Would you know what to do if your home was damaged? We receive a lot of questions about how home insurance claims work. What is your role in the process? How about the claims adjuster? How much will be reimbursed? How long will it take? And where does the deductible fit into all this? We’ll walk you through it.
Each type of loss has its own claims process, but don’t worry! They all follow the same basic steps. Here they are!
What to do if your home has been damaged
For a home insurance claim, it’s important to begin the claims process as soon as possible after a loss in order to be compensated as quickly as possible, in accordance with your policy.
- Notify your insurer or broker right away. Have your policy number in hand if possible. Describe the circumstances of the damage, explain what happened as best you can, give background information on the accident or event, and be as specific as possible.
- Limit the damage: It’s your responsibility to limit the damage or prevent it from getting worse. That doesn’t mean you should start making permanent repairs before talking to your insurer! But if you’ve suffered water damage, for example, and you can evacuate the water to prevent mold from developing, do so.
- Identify all the items that have been damaged or destroyed (furniture, appliances, etc.).
- Make a detailed list of all damaged or destroyed furniture or other property. Keep in mind that this is something the claims adjuster assigned to your claim will ask you to do. Remember to include proofs of purchase, such as receipts, warranties, instruction manuals, and packaging. You can even add photos and videos to your claim.
Tip – Don’t wait for a claim to make an inventory of your property! Do it now and keep it current. It will make your life easier if you ever have to file a claim.
What the claims adjuster does to help you
You’ve done your job; now let the experts do theirs. The claims adjuster is assigned by your insurer and will guide you through the claims process. What exactly does a claims adjuster do?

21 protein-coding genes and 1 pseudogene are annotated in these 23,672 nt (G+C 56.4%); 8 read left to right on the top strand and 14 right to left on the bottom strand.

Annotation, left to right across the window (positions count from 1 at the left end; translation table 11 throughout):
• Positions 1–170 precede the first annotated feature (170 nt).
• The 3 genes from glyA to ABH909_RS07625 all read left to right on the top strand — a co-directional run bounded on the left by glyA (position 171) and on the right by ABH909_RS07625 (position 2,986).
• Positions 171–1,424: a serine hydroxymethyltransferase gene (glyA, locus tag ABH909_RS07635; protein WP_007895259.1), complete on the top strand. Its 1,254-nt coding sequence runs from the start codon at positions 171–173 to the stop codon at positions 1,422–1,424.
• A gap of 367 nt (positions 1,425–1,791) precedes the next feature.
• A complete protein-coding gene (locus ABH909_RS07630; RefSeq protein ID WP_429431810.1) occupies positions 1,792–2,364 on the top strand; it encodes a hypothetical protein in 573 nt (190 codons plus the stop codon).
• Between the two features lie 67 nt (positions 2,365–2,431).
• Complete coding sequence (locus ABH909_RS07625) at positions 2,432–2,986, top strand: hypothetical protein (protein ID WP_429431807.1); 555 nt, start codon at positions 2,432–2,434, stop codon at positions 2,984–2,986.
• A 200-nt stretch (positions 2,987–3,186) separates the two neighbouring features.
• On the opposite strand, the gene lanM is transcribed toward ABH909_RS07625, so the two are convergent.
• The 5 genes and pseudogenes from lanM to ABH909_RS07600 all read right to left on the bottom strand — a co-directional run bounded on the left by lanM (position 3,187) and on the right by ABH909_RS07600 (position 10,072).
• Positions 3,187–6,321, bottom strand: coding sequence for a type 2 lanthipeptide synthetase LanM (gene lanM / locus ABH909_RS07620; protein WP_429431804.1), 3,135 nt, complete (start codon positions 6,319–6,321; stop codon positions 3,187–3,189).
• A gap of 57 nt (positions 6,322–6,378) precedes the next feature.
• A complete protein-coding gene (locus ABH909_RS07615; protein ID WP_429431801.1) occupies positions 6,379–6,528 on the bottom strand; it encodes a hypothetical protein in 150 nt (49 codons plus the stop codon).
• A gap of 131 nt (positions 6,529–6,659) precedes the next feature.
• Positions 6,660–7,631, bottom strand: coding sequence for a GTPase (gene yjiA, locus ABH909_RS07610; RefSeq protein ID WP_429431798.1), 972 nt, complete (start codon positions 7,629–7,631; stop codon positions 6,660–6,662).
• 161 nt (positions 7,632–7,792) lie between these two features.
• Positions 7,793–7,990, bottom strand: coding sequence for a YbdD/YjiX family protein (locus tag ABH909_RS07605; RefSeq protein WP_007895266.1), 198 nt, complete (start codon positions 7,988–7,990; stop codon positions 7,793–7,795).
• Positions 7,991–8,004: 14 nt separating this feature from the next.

- Investigate: They will investigate the circumstances related to the incident or event, determine if the claim is eligible in whole or in part, analyze the documents you have provided, and explain the procedure to you.
- Assess the damage: You have three options for each damaged item: repair, replace, or reimburse. If the item can be repaired, it will be. Otherwise, the insurer will replace it or will reimburse you for the value of the item as of the day of the incident, in accordance with your policy.
- Pay compensation, if applicable.
Other useful info
- Your damage settlement will correspond to the value of your items or their replacement cost, subject to the provisions and limitations of your policy.
- Policy limitations might include, for example, in the event of theft: coverage limits for jewellery, furs, manuscripts, stamps, coins, gold or silver objects, bicycles, audio and video media, video games, art and sports cards, works of art, and collections.
- For other types of incident, there might be limitations for boats, precious metals and banknotes, software, garden tractors, snowplows, securities, professional movable property, and wines and spirits.
- Home insurance claims are settled within 60 days of receipt of the relevant information and supporting documentation required by the insurer.
And the deductible?
Remember this simple equation: The amount paid out by your insurer = the amount eligible for compensation (depending on the damage and your policy specifics) - the deductible stated in your home insurance policy.
The deductible is the amount you agree to pay in the event of a loss. It is stated in your policy. Home insurance deductibles generally range from $300 to $1,000. Your claim may also be subject to a waiver of the deductible, depending on the extent of your loss.
We hope this post gives you some peace of mind. The thought of experiencing a loss incident and having to make a home insurance claim is never pleasant, but accidents can happen to anyone. Might as well be ready!